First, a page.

THE Revd Simon Tatton-Brown will not be the first or the last
cleric to be accused of ruining Christmas by questioning the
existence of Father Christmas. His misdemeanour, reported in the
papers, took place at a school assembly in Chippenham. Apparently
he horrified staff and parents, although any sympathy I might have
had for them vanished when I learnt that the worst outcome of the
vicar's address is that children might also now question the
reality of the tooth-fairy.
The row is an expression of a genuine unease, as the Christian
festival becomes more global, more diverse, more materialistic, and
less the exclusive possession of Christians. The roots of this are
in the way that Christmas built on earlier Roman festivals such as
Saturnalia. Christmas has never been purely Christian, which is why
the Puritans tried to banish it. There is always a streak of chaos
waiting to break out.
Today, Christmas symbols are interpreted in astonishingly novel
ways. In Japan, the Christmas crib on display in department stores
is often occupied by Father Christmas. To Christians, this seems
gross, but we should not miss the resonances that even these
bizarre interpretations can strike with the Christmas story. After
all, the baby in the manger is also "the ancient of days - an hour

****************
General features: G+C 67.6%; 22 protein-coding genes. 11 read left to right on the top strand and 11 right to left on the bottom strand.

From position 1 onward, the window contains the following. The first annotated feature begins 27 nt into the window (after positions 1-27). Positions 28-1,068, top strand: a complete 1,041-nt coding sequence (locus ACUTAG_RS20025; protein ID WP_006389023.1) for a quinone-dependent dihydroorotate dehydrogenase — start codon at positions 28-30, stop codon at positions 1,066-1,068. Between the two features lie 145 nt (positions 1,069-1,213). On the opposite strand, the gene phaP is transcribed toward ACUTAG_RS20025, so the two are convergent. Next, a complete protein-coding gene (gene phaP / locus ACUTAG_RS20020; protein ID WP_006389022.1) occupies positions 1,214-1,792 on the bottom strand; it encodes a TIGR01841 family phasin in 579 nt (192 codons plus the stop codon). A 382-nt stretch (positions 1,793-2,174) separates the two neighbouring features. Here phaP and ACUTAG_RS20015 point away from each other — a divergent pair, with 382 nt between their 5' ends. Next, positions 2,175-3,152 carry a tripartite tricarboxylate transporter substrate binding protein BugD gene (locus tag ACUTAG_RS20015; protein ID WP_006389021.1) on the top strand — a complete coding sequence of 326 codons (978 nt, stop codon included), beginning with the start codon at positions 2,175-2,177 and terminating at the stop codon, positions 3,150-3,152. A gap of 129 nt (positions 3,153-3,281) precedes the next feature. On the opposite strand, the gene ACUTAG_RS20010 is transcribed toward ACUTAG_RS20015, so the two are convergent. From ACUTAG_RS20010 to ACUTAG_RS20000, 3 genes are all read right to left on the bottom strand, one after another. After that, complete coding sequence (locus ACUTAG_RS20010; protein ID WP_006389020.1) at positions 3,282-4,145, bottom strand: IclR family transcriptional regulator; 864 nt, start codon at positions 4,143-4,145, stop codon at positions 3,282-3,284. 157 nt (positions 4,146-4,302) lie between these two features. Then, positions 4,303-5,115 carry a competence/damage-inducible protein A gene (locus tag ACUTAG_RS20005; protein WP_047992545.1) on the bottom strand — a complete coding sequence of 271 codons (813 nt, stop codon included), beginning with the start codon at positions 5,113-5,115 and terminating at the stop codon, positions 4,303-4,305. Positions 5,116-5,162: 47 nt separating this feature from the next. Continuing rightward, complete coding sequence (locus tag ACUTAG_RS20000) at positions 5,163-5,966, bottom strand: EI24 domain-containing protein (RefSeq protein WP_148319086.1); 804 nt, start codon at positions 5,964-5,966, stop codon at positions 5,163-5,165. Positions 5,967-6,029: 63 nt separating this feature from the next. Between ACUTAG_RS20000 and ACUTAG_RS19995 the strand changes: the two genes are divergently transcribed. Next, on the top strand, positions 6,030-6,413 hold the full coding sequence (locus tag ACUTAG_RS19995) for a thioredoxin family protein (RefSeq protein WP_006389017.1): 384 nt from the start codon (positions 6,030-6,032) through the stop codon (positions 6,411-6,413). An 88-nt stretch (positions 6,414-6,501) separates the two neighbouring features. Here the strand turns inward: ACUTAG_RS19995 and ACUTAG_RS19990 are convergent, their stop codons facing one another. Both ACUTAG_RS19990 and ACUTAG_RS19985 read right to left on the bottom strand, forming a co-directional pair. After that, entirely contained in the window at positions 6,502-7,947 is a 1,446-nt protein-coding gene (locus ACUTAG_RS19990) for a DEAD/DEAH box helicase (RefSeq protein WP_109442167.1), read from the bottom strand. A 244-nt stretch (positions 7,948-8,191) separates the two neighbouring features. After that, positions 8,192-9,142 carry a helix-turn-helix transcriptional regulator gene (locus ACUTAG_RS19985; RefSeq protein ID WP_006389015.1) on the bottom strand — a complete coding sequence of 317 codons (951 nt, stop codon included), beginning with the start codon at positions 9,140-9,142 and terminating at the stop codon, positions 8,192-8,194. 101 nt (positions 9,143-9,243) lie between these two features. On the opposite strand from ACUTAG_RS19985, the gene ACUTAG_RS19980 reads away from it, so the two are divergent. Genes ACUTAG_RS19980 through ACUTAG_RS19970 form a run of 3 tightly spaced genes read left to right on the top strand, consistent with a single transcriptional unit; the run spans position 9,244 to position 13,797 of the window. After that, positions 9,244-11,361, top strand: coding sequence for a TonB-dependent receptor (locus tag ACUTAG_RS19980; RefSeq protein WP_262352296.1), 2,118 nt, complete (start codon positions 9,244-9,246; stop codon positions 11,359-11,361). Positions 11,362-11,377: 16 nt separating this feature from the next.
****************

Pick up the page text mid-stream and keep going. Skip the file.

or two old", as H. R. Bramley's Christmas hymn puts it.
Father Christmas is a universal version of a real Christian
saint, as his name Santa Claus still testifies. Borne from the
North Pole on his reindeer sleigh, he comes down the chimney.
Christmas, pagan or Christian, looks to a gift-giver who comes from
beyond this world, and has no truck with conventional entry points
such as doors.
For children, the whole point of Father Christmas is that he is
not a parent, and when they finally discover that he is Daddy or
Mummy creeping in with a full stocking, the disguise helps preserve
the hope that there is more than Mum and Dad caring for us in the
universe; that on this one night, generosity spills over from
The whole process of enchantment and disillusion which goes with
Christmas is an inevitable part of growing up. That there is some
tension with the Church in all this is not surprising. But
Christmas is not only for Christians. The subversive, semi-pagan,
and materialistic elements of the festival should not simply be
dismissed. They are a bridge into the wider world. God's gift of
himself at Christmas is for everyone.
The Revd Angela Tilby is the Diocesan Canon of Christ
Church, Oxford, and the Continuing Ministerial Development Adviser
for the diocese of Oxford.